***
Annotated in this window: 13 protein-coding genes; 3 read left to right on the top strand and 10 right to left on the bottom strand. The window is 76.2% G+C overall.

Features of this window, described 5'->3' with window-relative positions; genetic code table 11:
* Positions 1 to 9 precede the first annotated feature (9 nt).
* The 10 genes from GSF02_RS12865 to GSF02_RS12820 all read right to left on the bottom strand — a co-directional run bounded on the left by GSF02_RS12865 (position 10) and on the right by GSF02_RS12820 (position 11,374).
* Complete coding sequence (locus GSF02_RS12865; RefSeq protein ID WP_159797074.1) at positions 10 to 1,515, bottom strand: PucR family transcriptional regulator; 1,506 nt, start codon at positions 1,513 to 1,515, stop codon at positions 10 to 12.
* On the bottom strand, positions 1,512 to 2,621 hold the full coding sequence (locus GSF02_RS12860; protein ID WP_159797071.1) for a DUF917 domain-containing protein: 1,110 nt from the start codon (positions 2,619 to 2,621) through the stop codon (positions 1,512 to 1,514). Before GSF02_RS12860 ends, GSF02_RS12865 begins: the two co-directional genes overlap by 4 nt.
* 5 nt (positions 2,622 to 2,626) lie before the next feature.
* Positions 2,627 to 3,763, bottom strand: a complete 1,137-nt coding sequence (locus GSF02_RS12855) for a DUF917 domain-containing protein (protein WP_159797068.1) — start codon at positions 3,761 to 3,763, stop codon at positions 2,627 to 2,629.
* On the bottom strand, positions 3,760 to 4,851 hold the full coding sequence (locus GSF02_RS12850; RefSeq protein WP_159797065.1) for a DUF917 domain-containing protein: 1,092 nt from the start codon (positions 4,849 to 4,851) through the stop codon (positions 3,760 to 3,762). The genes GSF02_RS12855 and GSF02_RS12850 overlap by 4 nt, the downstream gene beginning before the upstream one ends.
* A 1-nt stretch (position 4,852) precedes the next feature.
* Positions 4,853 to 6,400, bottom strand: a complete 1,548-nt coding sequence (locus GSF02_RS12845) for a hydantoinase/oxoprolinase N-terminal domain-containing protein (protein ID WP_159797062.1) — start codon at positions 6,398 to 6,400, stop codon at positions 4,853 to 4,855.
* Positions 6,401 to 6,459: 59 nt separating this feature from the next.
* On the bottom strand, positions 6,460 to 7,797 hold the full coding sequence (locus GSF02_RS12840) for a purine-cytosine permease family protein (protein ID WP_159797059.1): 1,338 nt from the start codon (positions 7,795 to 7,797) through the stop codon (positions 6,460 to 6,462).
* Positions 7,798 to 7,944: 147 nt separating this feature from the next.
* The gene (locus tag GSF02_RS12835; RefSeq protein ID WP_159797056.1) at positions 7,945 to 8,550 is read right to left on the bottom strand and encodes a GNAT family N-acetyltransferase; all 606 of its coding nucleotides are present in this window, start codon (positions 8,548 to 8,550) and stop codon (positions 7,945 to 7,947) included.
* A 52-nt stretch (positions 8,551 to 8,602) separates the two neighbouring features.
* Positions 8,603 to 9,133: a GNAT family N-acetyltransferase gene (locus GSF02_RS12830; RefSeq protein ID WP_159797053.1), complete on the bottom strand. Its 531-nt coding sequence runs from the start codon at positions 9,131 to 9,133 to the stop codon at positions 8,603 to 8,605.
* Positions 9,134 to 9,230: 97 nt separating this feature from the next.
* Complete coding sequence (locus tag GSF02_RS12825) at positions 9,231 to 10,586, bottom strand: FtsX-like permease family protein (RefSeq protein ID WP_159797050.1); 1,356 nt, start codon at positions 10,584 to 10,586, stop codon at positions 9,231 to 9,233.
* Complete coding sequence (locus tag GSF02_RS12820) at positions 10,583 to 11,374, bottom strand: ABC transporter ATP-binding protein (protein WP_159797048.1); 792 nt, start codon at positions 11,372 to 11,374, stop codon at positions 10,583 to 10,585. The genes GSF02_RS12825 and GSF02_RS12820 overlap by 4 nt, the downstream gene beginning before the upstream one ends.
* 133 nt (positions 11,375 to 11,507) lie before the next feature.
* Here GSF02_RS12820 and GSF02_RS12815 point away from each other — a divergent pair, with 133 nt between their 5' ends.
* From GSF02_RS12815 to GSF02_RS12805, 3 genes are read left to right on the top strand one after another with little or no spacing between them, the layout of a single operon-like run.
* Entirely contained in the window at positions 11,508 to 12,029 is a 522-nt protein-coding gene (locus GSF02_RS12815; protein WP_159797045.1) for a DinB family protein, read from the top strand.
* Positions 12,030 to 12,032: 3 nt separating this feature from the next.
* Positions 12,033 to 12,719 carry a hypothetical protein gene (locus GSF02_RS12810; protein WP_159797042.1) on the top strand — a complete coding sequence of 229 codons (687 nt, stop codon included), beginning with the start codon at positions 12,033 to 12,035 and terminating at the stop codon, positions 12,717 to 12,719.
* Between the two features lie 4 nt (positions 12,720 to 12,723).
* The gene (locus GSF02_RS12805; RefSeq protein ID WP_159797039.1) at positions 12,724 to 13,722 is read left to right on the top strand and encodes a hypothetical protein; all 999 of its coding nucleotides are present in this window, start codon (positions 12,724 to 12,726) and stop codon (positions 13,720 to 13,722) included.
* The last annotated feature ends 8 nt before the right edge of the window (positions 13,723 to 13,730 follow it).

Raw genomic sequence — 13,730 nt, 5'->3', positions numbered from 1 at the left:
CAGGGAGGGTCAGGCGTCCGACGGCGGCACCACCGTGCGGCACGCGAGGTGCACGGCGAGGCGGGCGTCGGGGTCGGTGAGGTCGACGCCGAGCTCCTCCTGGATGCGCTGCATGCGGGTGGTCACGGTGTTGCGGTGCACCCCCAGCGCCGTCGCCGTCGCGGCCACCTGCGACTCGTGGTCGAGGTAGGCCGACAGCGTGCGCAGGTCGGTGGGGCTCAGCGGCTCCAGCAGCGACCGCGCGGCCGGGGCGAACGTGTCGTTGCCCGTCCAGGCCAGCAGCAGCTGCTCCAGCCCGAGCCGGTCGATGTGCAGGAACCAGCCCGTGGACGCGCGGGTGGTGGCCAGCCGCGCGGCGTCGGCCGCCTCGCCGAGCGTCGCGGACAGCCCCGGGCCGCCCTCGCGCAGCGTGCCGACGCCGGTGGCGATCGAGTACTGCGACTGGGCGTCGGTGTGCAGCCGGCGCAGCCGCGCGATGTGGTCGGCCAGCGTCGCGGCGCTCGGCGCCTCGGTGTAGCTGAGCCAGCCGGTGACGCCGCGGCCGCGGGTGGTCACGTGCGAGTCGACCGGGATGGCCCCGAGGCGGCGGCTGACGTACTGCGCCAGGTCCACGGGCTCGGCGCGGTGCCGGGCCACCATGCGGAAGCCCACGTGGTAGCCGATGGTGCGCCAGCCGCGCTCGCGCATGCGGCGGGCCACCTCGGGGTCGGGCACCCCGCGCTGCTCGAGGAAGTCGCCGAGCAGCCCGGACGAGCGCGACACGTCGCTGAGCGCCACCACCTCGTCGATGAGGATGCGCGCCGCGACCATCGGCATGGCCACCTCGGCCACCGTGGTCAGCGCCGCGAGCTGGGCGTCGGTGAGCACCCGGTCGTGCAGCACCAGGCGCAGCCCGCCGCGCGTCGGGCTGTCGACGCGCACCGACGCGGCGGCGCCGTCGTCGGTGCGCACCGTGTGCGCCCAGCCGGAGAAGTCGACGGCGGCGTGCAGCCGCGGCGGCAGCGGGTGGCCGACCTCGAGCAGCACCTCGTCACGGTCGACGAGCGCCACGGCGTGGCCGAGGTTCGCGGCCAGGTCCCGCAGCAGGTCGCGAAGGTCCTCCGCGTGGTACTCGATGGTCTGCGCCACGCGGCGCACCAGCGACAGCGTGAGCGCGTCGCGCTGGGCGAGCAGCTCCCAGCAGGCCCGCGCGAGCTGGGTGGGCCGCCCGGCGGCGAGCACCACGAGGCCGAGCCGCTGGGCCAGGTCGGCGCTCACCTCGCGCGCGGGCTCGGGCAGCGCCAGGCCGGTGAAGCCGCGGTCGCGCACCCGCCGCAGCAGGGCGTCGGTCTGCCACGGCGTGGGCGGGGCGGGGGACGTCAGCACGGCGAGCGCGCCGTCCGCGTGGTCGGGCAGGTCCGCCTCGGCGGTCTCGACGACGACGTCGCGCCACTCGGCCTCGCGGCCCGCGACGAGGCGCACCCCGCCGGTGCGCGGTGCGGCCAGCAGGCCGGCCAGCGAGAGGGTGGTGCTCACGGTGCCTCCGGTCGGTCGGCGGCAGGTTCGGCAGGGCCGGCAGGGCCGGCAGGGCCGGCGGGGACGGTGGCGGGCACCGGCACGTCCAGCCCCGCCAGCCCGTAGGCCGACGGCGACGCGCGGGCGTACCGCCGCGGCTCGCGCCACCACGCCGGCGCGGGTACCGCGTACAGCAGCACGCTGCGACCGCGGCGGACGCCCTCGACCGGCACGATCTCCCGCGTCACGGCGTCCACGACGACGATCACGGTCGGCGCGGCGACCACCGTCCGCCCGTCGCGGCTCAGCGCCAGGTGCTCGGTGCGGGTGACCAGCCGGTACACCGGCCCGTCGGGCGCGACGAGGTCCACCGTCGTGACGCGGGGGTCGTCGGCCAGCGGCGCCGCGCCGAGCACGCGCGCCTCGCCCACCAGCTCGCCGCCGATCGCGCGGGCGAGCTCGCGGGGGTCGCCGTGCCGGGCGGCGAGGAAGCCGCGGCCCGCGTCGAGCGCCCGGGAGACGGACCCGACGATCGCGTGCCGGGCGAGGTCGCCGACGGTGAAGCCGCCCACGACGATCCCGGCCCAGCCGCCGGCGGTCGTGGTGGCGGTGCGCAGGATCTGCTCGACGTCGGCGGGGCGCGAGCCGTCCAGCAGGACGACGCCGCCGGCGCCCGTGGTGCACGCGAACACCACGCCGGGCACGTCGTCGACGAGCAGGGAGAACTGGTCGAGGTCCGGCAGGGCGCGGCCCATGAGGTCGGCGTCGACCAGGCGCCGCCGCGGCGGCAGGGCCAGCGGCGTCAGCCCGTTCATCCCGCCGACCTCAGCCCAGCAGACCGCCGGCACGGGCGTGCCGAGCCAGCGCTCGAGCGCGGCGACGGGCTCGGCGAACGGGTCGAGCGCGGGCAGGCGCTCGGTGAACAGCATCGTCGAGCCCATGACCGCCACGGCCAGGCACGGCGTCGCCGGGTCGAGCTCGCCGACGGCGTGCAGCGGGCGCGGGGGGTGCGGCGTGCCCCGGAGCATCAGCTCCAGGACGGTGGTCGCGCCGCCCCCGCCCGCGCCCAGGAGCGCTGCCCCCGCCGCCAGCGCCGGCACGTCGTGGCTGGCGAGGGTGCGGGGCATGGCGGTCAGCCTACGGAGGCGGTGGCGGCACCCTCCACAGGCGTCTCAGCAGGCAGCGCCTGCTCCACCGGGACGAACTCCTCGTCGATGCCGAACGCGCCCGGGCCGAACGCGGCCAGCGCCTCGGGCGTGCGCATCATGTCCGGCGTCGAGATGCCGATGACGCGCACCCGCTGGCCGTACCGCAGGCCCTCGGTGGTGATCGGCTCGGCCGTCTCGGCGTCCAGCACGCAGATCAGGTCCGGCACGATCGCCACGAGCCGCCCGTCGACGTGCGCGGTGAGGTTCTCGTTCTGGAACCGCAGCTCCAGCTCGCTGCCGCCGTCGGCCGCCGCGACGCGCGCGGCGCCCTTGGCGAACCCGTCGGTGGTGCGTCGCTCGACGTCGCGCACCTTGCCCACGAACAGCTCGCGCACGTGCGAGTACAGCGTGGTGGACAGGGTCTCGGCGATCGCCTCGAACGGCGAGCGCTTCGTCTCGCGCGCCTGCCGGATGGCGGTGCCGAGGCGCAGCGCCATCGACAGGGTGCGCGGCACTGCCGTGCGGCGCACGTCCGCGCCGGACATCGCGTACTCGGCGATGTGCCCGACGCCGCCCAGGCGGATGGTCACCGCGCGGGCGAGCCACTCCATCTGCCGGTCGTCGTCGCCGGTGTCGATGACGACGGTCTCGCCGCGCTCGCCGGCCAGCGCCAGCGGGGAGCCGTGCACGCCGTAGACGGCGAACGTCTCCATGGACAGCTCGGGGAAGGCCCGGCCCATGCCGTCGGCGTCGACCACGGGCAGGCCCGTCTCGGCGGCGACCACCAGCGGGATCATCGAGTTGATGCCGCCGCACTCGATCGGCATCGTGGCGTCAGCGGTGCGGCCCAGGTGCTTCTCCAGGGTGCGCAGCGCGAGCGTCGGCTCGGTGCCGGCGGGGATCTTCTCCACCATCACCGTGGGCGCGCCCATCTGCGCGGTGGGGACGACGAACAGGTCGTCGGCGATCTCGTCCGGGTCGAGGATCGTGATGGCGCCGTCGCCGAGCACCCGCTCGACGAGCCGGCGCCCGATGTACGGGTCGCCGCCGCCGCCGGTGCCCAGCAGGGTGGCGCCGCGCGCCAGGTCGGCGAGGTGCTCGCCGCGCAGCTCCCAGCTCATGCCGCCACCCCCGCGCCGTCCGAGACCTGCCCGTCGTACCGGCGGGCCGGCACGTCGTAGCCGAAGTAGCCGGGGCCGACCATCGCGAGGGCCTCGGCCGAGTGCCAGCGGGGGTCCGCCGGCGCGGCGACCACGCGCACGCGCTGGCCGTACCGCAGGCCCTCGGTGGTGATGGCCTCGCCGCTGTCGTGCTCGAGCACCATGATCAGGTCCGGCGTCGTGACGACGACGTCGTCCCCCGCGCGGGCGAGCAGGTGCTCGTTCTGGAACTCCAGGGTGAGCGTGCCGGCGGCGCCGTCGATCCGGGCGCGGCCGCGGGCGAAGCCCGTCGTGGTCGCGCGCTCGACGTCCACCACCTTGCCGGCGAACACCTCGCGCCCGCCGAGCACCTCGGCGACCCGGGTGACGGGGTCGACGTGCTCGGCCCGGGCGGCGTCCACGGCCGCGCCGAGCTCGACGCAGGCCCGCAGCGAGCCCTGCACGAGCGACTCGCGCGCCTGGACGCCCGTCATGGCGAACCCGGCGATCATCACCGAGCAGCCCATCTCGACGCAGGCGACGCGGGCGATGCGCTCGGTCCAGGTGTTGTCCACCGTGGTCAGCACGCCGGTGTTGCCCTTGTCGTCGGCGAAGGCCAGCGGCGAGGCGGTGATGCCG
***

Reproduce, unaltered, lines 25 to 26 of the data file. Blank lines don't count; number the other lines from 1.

* Positions 12,030 to 12,032: 3 nt separating this feature from the next.
* Positions 12,033 to 12,719 carry a hypothetical protein gene (locus GSF02_RS12810; protein WP_159797042.1) on the top strand — a complete coding sequence of 229 codons (687 nt, stop codon included), beginning with the start codon at positions 12,033 to 12,035 and terminating at the stop codon, positions 12,717 to 12,719.